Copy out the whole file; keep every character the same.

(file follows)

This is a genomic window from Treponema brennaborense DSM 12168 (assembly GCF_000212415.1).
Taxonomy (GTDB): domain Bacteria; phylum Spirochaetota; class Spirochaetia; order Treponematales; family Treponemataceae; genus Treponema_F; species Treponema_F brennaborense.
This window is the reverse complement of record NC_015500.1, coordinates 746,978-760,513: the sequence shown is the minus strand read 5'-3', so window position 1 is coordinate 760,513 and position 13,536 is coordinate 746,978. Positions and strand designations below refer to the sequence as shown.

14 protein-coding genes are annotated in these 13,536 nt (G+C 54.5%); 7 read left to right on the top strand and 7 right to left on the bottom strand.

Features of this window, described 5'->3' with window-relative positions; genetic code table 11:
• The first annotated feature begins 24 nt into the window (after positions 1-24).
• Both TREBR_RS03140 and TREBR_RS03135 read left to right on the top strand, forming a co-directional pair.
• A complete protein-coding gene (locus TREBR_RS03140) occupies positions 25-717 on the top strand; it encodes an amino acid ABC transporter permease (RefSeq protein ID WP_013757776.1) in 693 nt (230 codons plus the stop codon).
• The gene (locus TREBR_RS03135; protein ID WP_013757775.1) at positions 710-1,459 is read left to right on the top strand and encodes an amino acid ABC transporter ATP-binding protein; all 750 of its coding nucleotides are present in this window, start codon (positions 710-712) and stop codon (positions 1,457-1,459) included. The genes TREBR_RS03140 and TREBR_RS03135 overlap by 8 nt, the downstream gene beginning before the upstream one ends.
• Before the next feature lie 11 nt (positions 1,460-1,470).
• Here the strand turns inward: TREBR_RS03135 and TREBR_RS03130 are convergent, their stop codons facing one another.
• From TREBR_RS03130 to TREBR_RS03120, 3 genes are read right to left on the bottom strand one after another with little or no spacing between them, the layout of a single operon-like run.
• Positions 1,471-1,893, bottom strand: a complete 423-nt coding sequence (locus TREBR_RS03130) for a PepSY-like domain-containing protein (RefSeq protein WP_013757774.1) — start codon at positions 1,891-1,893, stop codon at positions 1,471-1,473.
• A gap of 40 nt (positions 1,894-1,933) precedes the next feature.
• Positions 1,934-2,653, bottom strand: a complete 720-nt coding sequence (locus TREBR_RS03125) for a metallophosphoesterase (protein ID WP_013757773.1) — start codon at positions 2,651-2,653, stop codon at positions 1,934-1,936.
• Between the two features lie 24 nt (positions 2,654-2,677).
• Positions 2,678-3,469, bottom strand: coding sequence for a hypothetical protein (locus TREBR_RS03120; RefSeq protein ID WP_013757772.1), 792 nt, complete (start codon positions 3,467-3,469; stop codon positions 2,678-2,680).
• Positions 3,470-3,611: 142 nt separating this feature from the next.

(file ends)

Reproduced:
This is a genomic window from Treponema brennaborense DSM 12168 (assembly GCF_000212415.1).
Taxonomy (GTDB): domain Bacteria; phylum Spirochaetota; class Spirochaetia; order Treponematales; family Treponemataceae; genus Treponema_F; species Treponema_F brennaborense.
This window is the reverse complement of record NC_015500.1, coordinates 746,978-760,513: the sequence shown is the minus strand read 5'-3', so window position 1 is coordinate 760,513 and position 13,536 is coordinate 746,978. Positions and strand designations below refer to the sequence as shown.

14 protein-coding genes are annotated in these 13,536 nt (G+C 54.5%); 7 read left to right on the top strand and 7 right to left on the bottom strand.

Features of this window, described 5'->3' with window-relative positions; genetic code table 11:
• The first annotated feature begins 24 nt into the window (after positions 1-24).
• Both TREBR_RS03140 and TREBR_RS03135 read left to right on the top strand, forming a co-directional pair.
• A complete protein-coding gene (locus TREBR_RS03140) occupies positions 25-717 on the top strand; it encodes an amino acid ABC transporter permease (RefSeq protein ID WP_013757776.1) in 693 nt (230 codons plus the stop codon).
• The gene (locus TREBR_RS03135; protein ID WP_013757775.1) at positions 710-1,459 is read left to right on the top strand and encodes an amino acid ABC transporter ATP-binding protein; all 750 of its coding nucleotides are present in this window, start codon (positions 710-712) and stop codon (positions 1,457-1,459) included. The genes TREBR_RS03140 and TREBR_RS03135 overlap by 8 nt, the downstream gene beginning before the upstream one ends.
• Before the next feature lie 11 nt (positions 1,460-1,470).
• Here the strand turns inward: TREBR_RS03135 and TREBR_RS03130 are convergent, their stop codons facing one another.
• From TREBR_RS03130 to TREBR_RS03120, 3 genes are read right to left on the bottom strand one after another with little or no spacing between them, the layout of a single operon-like run.
• Positions 1,471-1,893, bottom strand: a complete 423-nt coding sequence (locus TREBR_RS03130) for a PepSY-like domain-containing protein (RefSeq protein WP_013757774.1) — start codon at positions 1,891-1,893, stop codon at positions 1,471-1,473.
• A gap of 40 nt (positions 1,894-1,933) precedes the next feature.
• Positions 1,934-2,653, bottom strand: a complete 720-nt coding sequence (locus TREBR_RS03125) for a metallophosphoesterase (protein ID WP_013757773.1) — start codon at positions 2,651-2,653, stop codon at positions 1,934-1,936.
• Between the two features lie 24 nt (positions 2,654-2,677).
• Positions 2,678-3,469, bottom strand: coding sequence for a hypothetical protein (locus TREBR_RS03120; RefSeq protein ID WP_013757772.1), 792 nt, complete (start codon positions 3,467-3,469; stop codon positions 2,678-2,680).
• Positions 3,470-3,611: 142 nt separating this feature from the next.